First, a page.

This production gave its author a high position among the men of letters who flourished in London during the early part of the present century. Cumberland, the dramatic author, in the supplement to his Memoirs, published nearly half a century ago, advised Moore, who was then known as the translator of Anacreon and the author of Little's Poems, to "subject his composition to the review of his correct and judicious friend, Mr. Rogers, (and when so done) he may surrender himself without fear to the criticism of the world at large." "I can visit," said the veteran reminiscent, "the justly-admired author of The Pleasures of Memory, and find myself with a friend who together with the brightest genius possesses elegance of manners and excellence of heart. He tells me he remembers the day of our first meeting at Mr. Dilly's; I also remember it, and, though his modest, unassuming nature held back and shrunk from all appearances of ostentation and display of talents, yet even then I take credit for discovering a promise of good things to come, and suspected him of holding secret commerce with the Muse, before the proof appeared in shape of one of the most beautiful and harmonious poems in our language. I do not say that he has not ornamented the age he lives in, though he were to stop where he is; but I hope he will not so totally deliver himself over to the arts, as to neglect
the Muses; and I now publicly call upon Samuel Rogers to answer to his name, and stand forth in the title-page of some future work, that shall be in substance greater, in dignity of subject more sublime, and in purity of versification not less charming, than his poem above mentioned."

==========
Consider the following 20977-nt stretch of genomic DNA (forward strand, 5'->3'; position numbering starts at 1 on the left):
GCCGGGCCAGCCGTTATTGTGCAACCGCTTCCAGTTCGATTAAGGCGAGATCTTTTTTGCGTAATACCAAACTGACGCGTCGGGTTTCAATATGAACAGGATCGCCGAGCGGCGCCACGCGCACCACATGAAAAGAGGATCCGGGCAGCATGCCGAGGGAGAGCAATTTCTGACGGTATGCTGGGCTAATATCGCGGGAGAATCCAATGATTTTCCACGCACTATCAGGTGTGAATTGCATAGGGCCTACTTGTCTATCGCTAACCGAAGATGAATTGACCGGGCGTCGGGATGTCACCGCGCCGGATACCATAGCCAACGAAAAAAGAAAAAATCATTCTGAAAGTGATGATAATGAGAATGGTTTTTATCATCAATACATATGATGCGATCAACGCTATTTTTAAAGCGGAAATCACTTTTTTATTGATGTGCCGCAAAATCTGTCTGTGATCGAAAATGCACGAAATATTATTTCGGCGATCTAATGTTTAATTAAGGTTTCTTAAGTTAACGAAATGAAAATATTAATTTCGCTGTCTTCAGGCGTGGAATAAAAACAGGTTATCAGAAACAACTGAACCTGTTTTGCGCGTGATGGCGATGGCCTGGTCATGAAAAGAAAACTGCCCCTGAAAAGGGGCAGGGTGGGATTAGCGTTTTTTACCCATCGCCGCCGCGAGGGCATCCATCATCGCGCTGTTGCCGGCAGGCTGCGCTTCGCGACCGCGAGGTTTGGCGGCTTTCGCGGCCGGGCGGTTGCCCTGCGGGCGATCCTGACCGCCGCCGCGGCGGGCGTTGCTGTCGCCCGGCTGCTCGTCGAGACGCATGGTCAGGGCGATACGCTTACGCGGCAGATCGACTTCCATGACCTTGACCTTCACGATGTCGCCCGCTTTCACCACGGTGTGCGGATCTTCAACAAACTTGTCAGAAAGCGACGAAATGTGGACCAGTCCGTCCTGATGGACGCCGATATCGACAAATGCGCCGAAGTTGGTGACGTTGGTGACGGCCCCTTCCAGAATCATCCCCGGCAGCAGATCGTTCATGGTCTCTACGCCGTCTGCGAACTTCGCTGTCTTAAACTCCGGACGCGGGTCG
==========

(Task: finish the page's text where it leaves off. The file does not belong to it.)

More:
In November, 1805, Moore wrote to his mother, "I am just going to dine third to Rogers and Cumberland : a good poetical stepladder we make; the former is past forty, and the latter past seventy." It was in the pages of the Anthologia Hibernica, for the months of January and February, 1793, that Moore first read, as a schoolboy, Rogers' Pleasures of Memory, little dreaming that he should one day become the intimate friend of the author; and such an impression did it then make upon him, as he tells us in his Memoirs, that the particular type in which it is there printed, and the very color of the paper, were through life associated with every line of it in his memory.
Rogers was an early friend of Lord Byron. The noble poet had excepted him from the somewhat indiscriminate abuse of the English Bards and Scotch Reviewers, and had complimented him in lines which will well bear transcription :
"To the famed throng now paid the tribute due,
Come forth, O Campbell !* give thy talents scope;